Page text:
Special Report

Every State's Plan to Reopen Schools in the Fall

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Oklahoma

The Oklahoma State Department of Education has published a framework for school districts to use as they plan for the 2020-21 academic year. The DOE recommends temperature self-screenings at home to reduce lines before entering school. Masks and other face coverings are encouraged for both staff and students. Signs showing proper hand washing should be placed above sinks and elsewhere throughout the building.

School districts should be prepared for sudden closure scenarios if there is a COVID-19 outbreak in the school. These plans may include short-term closures of a few days, mid-term closures of a few weeks, and longer-term closures. Districts should be ready to offer online learning and should consider offering alternative school calendars to allow for flexibility in responding to the pandemic.

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Oregon

On July 28, Gov. Kate Brown said schools may not open in the fall for in-person instruction at all due to a surge in COVID-19 infections across the state.

State officials had previously created a Healthy Schools Reopening Council so that various members of the community could have a chance to provide feedback to school districts as they plan to reopen schools in the fall. Schools are required to designate a person who will be responsible for enforcing physical distancing requirements. Schools also have to have a protocol to screen students and staff for COVID-19 symptoms.

Once schools reopen, the DOE recommends schools create opportunities for students who are not able to be psychically present for in-person instruction to interact with other students, including via distance learning. Adding cameras in classrooms to allow interaction between students in the school and those studying from home is one option.

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Pennsylvania

Gov. Tom Wolf announced on July 7 that schools that plan to open classrooms in the fall have to make masks mandatory, including for students, unless there is enough room for physical distancing.

Pennsylvania’s Department of Education released preliminary guidance for reopening schools. It expects students to return to classrooms “in some capacity” for the 2020-2021 academic year. Restrictions on how to start the school year depend on the phase of reopening at the county in which the school district is located. Schools in “red” counties will only provide remote learning. Schools in “yellow” counties can open for in-person instruction if they can keep students at least 6 feet apart. Schools in “green” counties can open with fewer restrictions.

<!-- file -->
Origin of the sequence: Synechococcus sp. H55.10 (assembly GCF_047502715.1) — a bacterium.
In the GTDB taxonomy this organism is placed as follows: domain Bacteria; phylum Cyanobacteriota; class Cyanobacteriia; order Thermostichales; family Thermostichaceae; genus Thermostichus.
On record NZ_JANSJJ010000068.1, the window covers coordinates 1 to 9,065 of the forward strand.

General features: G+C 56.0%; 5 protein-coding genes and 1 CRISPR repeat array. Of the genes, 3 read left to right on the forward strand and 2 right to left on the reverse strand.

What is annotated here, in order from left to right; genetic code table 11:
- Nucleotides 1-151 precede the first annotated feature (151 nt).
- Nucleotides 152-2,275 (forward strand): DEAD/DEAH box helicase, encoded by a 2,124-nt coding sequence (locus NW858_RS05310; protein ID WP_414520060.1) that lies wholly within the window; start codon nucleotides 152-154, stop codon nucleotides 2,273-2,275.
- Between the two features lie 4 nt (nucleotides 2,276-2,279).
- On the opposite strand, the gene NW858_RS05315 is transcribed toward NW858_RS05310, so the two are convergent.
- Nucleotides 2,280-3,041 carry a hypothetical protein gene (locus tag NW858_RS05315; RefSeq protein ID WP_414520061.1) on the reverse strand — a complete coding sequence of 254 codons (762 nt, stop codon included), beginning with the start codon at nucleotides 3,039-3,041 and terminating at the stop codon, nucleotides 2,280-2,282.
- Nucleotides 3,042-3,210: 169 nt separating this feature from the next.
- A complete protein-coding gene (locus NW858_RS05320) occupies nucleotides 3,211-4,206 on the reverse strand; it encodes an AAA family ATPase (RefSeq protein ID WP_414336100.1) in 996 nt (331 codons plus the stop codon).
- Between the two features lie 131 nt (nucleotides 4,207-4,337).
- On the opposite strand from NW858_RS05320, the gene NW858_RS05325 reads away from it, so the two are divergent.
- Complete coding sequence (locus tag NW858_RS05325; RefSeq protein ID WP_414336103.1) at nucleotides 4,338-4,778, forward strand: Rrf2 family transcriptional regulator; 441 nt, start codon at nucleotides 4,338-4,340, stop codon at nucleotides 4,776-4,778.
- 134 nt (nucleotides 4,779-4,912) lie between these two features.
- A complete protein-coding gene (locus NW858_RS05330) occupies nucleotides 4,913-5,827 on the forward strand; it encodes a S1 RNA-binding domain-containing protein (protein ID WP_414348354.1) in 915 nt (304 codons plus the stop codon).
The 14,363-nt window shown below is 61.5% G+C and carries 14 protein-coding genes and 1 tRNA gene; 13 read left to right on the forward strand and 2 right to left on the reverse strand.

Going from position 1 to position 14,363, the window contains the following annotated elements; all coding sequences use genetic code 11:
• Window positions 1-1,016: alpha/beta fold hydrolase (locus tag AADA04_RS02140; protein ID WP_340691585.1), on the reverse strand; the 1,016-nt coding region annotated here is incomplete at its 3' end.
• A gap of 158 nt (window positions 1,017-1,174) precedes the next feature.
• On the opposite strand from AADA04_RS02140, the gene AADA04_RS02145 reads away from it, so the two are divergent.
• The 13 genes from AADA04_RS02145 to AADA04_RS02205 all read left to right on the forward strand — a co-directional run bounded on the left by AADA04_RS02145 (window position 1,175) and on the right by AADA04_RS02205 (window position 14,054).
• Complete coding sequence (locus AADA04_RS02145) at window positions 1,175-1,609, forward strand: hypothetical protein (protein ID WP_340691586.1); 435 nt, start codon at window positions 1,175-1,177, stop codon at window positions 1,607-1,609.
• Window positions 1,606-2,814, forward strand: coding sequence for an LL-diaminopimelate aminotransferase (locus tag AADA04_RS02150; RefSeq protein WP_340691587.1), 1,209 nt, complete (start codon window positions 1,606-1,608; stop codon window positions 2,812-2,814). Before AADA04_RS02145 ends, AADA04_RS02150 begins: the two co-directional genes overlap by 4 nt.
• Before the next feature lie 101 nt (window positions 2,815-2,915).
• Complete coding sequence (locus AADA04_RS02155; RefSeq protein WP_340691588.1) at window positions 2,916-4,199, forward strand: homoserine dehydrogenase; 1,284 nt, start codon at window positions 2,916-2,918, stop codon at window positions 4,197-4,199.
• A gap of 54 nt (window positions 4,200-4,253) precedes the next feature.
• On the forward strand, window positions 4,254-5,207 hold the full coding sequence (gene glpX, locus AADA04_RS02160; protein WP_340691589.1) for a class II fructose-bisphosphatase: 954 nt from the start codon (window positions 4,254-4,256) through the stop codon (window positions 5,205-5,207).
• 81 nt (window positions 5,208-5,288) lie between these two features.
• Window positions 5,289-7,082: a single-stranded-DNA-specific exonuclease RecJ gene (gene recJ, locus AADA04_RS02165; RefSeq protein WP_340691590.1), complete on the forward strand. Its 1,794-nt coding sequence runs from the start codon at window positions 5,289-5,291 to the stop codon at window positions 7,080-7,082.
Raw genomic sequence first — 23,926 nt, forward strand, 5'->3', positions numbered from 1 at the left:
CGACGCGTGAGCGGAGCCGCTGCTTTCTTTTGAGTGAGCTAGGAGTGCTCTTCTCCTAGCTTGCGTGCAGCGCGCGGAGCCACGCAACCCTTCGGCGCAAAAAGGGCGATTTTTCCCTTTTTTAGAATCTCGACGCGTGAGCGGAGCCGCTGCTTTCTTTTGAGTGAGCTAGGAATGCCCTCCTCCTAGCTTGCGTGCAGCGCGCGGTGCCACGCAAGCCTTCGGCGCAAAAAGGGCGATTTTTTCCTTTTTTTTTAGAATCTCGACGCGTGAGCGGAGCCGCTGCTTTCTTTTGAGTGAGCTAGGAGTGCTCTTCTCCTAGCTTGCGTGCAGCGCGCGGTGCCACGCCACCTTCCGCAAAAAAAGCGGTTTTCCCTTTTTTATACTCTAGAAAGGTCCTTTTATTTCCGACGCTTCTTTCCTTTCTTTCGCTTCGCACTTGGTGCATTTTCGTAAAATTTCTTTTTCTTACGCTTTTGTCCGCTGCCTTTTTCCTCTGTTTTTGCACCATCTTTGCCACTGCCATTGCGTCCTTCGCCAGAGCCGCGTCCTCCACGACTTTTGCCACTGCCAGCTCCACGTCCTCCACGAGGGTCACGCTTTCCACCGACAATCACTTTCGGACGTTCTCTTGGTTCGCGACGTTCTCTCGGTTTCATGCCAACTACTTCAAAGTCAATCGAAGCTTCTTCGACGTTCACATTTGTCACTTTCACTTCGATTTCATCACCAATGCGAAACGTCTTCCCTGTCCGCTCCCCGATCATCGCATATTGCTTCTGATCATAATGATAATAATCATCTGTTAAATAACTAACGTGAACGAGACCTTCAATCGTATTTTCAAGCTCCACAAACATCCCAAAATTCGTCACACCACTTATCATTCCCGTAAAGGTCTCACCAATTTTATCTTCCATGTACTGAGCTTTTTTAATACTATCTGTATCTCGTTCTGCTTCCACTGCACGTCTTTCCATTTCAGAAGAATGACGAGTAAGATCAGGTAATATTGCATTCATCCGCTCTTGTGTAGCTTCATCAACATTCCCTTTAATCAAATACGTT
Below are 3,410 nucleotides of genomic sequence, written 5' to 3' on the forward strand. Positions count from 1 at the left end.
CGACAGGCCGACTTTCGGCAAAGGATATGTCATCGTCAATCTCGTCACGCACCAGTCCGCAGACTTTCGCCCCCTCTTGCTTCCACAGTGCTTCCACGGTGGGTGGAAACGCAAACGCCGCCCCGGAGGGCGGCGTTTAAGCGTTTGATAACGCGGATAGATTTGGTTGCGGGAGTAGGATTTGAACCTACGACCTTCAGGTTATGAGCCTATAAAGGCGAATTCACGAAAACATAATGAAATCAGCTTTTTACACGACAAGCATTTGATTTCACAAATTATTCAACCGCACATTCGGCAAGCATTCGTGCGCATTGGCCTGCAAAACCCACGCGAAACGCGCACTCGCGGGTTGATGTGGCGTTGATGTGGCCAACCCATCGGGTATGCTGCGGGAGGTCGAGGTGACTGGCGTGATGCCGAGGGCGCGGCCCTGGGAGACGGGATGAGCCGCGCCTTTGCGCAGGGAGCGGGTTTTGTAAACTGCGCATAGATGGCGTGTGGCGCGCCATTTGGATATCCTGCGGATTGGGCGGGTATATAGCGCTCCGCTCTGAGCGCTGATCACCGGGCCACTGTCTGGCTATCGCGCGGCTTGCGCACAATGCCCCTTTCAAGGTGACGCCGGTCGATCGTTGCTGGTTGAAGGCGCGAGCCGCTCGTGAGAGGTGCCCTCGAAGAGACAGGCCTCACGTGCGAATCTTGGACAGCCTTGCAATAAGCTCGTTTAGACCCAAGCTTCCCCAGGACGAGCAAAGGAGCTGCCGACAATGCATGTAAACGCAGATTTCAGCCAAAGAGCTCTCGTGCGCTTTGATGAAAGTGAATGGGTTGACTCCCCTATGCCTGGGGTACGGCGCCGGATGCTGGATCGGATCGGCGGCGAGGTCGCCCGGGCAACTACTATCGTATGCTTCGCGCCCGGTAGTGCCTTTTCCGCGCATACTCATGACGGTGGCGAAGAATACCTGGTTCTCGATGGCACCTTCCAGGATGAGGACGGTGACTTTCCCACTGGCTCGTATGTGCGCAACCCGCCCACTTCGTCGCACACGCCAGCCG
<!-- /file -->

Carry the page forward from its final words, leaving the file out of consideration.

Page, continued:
The DOE recommends having a pandemic coordinator and flexible attendance policies. Other recommendations include checking for COVID-19 symptoms before entering the school, all staff wearing masks, and making regular announcements on how to stop the spread of the virus.

Source: Courtesy of Dillon School District Four

Rhode Island

State officials released on June 19 school reopening guidance for the 2020-2021 academic year. States should prepare for distance learning, even if it is only necessary for students who are home sick or quarantined. Class sizes may have to be reduced as students should be seated at least 6 feet apart. Socializing will also be limited.

Students in elementary and middle school will be placed in groups of no more than 30 that will not mix with other groups. Such stable groups are recommended for high schools but not required. If they cannot stay 6 feet apart, students have to wear masks. Students and staff should occupy the same space as much as possible. Assigned seating is strongly encouraged.

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South Carolina

The state’s Department of Education has so far approved the reopening plans of six school districts. Their measures range from offering full-time in-person instruction for children in elementary school by keeping them in small groups to a blended model that involves livestream classes and pre-planned online courses.

The South Carolina task force charged with developing a guide for safely reopening the schools in the fall is recommending social distancing in classrooms as well as buses. It is also recommending that both students and teachers wear masks and to limit interaction among students. The guidelines also call for one school nurse for every 750 students.